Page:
ArtQuest performs The Ballad of Big Nothing

CLOSING NIGHT. Senior Madelaine Williams (right, in veil) stars in The Ballad of Big Nothing alongside Maverick Cheney (12, left). Williams The wrote The Ballade with fellow ArtQuest theater president Kayla Perez-Ramsay. Speaking about the writing process, Williams said, “It’s strange to think about how parasitic this project felt as I was working on it. The story lived with me for months… When I left the stage I felt like I’d let a piece of myself walk out of my body and everyone in the audience had it.” This student-written one-act moved audiences with haunting performances. Photo by Nora Mensch

Article by Molly Murphey, Web Editor

On Saturday, February 5, the ArtQuest Theatre Company put on the last of four performances of the student-written one-act The Ballad of Big Nothing. I wish that every student at Santa Rosa High School could have been in attendance because, to me, it represents the best that the ArtQuest program has to offer.

ArtQuest Theatre presidents Kayla Perez-Ramsay and Madelaine Williams wrote The Ballad in collaboration with the ArtQuest Theatre Company and Brent Lindsay, director of local theater company, The Imaginists.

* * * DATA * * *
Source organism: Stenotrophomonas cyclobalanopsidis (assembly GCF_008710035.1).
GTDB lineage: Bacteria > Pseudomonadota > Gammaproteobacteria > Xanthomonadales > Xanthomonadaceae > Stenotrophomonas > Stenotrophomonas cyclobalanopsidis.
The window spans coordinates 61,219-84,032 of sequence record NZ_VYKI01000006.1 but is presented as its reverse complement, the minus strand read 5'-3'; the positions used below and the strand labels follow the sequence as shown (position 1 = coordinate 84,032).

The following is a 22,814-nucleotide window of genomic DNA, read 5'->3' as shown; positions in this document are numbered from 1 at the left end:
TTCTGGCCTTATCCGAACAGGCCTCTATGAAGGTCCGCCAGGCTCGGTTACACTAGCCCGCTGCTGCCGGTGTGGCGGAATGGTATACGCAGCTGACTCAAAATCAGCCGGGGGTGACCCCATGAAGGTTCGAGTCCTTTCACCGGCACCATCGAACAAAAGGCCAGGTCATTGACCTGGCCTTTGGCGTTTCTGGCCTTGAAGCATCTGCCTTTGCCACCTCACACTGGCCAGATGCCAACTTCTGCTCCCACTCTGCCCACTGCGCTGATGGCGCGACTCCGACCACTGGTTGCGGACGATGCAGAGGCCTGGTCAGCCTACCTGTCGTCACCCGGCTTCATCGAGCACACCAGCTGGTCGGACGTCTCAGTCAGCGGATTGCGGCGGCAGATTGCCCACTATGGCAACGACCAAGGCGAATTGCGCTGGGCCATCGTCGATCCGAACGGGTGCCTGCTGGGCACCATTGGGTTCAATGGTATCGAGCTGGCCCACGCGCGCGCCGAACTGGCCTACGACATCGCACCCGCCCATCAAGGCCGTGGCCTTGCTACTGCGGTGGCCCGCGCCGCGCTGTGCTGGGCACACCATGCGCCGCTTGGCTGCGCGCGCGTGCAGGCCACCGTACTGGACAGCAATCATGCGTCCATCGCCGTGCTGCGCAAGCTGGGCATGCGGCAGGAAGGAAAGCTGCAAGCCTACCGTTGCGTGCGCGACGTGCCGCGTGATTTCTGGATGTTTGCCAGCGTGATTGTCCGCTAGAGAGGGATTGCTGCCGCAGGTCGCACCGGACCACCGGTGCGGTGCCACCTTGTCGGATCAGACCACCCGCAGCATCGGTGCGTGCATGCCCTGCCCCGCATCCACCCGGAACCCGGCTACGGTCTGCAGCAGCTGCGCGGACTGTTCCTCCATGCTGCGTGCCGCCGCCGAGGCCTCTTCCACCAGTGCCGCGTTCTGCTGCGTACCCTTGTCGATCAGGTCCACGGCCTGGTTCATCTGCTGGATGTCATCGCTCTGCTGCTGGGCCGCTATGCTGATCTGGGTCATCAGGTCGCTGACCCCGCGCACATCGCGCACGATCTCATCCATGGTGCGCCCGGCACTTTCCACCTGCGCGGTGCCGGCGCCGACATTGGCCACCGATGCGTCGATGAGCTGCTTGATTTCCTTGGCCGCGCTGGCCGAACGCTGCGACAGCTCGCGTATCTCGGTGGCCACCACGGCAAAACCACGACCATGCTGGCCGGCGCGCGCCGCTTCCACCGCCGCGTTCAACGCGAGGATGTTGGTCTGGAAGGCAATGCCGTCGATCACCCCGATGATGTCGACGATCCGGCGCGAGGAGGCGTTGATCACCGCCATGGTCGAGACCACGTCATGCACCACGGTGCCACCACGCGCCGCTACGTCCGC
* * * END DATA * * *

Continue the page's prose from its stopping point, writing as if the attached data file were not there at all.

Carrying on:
The Ballad opens as an anonymous husband, played by Maverick Cheney, carries his wife (Williams) across the threshold. The couple follows a mysterious guide through a birthday party, where they meet a frantic Perez-Ramsay, a funeral and into a bar where a dispirited Ava Stubblefield sits by the counter. As their night wears on, the dreamy Williams (an effect achieved by her expertise in doe-eyed facial expressions) slips further from the reluctant Cheney.

The show’s sparse dialogue is interspersed with effective blocking making use of the blackbox theater space and austere set. In the bar, Williams dances in a circle to an atmospheric soundtrack of the Cocteau Twins and Mazzy Star while Sterling Lindsay (dressed in suit and tophat) slowly sweeps back and forth across the stage, stopping to pick up a pair of heels that Perez-Ramsay has wildly thrown to the floor. The costuming by Williams grounds the piece in the mid-20th century in an otherwise mostly ambiguous setting. 

The Ballad is reminiscent of works by mid-century absurdist playwrights and like them, its meaning of The Ballad isn’t easily ascertained. Perez-Ramsay said that when writing The Ballad, she and Williams began with “the theme of cycles and how to break them” but after receiving feedback from audiences, the piece became “more up to the personal experiences of the viewer.”

Williams added that she and Perez-Ramsay “didn’t want something easily digestible to land in the laps of our audience; we wanted something that would make people think and ponder and question and we didn’t want that to end as soon as the show was over.”

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